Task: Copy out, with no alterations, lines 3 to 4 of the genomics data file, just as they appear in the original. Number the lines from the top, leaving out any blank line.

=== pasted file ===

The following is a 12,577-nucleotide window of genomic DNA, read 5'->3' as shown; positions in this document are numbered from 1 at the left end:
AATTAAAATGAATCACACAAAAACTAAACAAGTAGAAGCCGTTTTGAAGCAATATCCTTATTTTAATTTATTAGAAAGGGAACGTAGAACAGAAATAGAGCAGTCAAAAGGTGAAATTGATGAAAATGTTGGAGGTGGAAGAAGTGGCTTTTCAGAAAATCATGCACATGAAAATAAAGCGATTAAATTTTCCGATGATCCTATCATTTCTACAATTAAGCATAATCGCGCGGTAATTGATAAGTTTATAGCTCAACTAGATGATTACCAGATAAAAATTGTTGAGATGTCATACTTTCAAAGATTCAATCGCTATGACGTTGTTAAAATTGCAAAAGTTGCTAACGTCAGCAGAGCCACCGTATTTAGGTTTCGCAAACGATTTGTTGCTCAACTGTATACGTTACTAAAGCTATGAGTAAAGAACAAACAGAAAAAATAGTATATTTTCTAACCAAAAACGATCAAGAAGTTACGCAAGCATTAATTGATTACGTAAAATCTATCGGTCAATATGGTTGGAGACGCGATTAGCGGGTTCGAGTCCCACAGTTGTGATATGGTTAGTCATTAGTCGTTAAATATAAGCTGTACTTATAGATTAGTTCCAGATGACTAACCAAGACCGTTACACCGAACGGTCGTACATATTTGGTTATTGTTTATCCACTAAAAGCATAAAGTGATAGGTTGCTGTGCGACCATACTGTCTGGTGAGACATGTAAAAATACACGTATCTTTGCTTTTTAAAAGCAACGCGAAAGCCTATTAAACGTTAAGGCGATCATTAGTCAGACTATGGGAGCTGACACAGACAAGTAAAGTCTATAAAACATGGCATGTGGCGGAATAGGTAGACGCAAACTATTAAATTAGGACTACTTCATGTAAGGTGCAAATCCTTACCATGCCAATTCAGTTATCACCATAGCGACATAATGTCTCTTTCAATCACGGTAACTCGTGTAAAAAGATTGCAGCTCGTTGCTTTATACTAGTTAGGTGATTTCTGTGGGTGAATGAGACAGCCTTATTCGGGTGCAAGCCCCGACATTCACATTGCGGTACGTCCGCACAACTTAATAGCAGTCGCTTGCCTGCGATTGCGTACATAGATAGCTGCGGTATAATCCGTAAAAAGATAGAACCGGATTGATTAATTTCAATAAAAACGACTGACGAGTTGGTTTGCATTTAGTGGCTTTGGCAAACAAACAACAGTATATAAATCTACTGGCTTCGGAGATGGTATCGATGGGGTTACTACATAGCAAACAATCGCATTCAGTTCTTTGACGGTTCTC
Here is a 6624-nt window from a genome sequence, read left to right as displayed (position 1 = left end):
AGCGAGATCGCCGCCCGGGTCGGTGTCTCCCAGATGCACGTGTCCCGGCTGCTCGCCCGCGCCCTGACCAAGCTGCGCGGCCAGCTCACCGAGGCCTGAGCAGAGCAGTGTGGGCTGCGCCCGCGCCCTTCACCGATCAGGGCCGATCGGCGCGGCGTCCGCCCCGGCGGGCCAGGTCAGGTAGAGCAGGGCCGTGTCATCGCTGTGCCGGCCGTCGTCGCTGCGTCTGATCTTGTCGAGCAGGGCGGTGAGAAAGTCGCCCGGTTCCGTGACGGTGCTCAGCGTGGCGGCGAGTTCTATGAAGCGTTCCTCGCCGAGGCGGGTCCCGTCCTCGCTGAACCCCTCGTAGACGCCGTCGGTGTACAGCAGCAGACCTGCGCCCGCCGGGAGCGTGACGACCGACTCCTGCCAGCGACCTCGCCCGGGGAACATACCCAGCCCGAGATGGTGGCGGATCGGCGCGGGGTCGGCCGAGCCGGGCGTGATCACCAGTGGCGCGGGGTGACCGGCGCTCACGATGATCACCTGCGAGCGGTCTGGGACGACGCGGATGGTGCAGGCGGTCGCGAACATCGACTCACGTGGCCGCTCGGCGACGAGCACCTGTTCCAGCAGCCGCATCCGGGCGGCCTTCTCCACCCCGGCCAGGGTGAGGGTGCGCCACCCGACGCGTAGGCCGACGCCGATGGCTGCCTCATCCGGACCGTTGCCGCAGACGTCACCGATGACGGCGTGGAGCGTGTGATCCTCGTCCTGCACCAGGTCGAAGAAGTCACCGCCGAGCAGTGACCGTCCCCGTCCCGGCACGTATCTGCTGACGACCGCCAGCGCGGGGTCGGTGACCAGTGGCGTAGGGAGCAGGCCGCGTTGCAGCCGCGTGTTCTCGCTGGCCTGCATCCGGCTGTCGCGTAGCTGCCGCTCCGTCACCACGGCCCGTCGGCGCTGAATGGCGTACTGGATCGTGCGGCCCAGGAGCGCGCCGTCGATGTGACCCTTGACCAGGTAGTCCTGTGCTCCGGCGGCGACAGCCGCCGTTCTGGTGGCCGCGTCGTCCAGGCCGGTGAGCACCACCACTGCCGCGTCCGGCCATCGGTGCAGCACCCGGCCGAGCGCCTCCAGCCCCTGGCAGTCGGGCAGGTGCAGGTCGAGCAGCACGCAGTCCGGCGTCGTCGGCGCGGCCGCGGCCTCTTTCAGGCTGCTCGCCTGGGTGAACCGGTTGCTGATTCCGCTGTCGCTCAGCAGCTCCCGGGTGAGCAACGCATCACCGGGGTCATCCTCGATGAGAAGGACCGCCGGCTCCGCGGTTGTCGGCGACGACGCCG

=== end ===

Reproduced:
Here is a 6624-nt window from a genome sequence, read left to right as displayed (position 1 = left end):
AGCGAGATCGCCGCCCGGGTCGGTGTCTCCCAGATGCACGTGTCCCGGCTGCTCGCCCGCGCCCTGACCAAGCTGCGCGGCCAGCTCACCGAGGCCTGAGCAGAGCAGTGTGGGCTGCGCCCGCGCCCTTCACCGATCAGGGCCGATCGGCGCGGCGTCCGCCCCGGCGGGCCAGGTCAGGTAGAGCAGGGCCGTGTCATCGCTGTGCCGGCCGTCGTCGCTGCGTCTGATCTTGTCGAGCAGGGCGGTGAGAAAGTCGCCCGGTTCCGTGACGGTGCTCAGCGTGGCGGCGAGTTCTATGAAGCGTTCCTCGCCGAGGCGGGTCCCGTCCTCGCTGAACCCCTCGTAGACGCCGTCGGTGTACAGCAGCAGACCTGCGCCCGCCGGGAGCGTGACGACCGACTCCTGCCAGCGACCTCGCCCGGGGAACATACCCAGCCCGAGATGGTGGCGGATCGGCGCGGGGTCGGCCGAGCCGGGCGTGATCACCAGTGGCGCGGGGTGACCGGCGCTCACGATGATCACCTGCGAGCGGTCTGGGACGACGCGGATGGTGCAGGCGGTCGCGAACATCGACTCACGTGGCCGCTCGGCGACGAGCACCTGTTCCAGCAGCCGCATCCGGGCGGCCTTCTCCACCCCGGCCAGGGTGAGGGTGCGCCACCCGACGCGTAGGCCGACGCCGATGGCTGCCTCATCCGGACCGTTGCCGCAGACGTCACCGATGACGGCGTGGAGCGTGTGATCCTCGTCCTGCACCAGGTCGAAGAAGTCACCGCCGAGCAGTGACCGTCCCCGTCCCGGCACGTATCTGCTGACGACCGCCAGCGCGGGGTCGGTGACCAGTGGCGTAGGGAGCAGGCCGCGTTGCAGCCGCGTGTTCTCGCTGGCCTGCATCCGGCTGTCGCGTAGCTGCCGCTCCGTCACCACGGCCCGTCGGCGCTGAATGGCGTACTGGATCGTGCGGCCCAGGAGCGCGCCGTCGATGTGACCCTTGACCAGGTAGTCCTGTGCTCCGGCGGCGACAGCCGCCGTTCTGGTGGCCGCGTCGTCCAGGCCGGTGAGCACCACCACTGCCGCGTCCGGCCATCGGTGCAGCACCCGGCCGAGCGCCTCCAGCCCCTGGCAGTCGGGCAGGTGCAGGTCGAGCAGCACGCAGTCCGGCGTCGTCGGCGCGGCCGCGGCCTCTTTCAGGCTGCTCGCCTGGGTGAACCGGTTGCTGATTCCGCTGTCGCTCAGCAGCTCCCGGGTGAGCAACGCATCACCGGGGTCATCCTCGATGAGAAGGACCGCCGGCTCCGCGGTTGTCGGCGACGACGCCG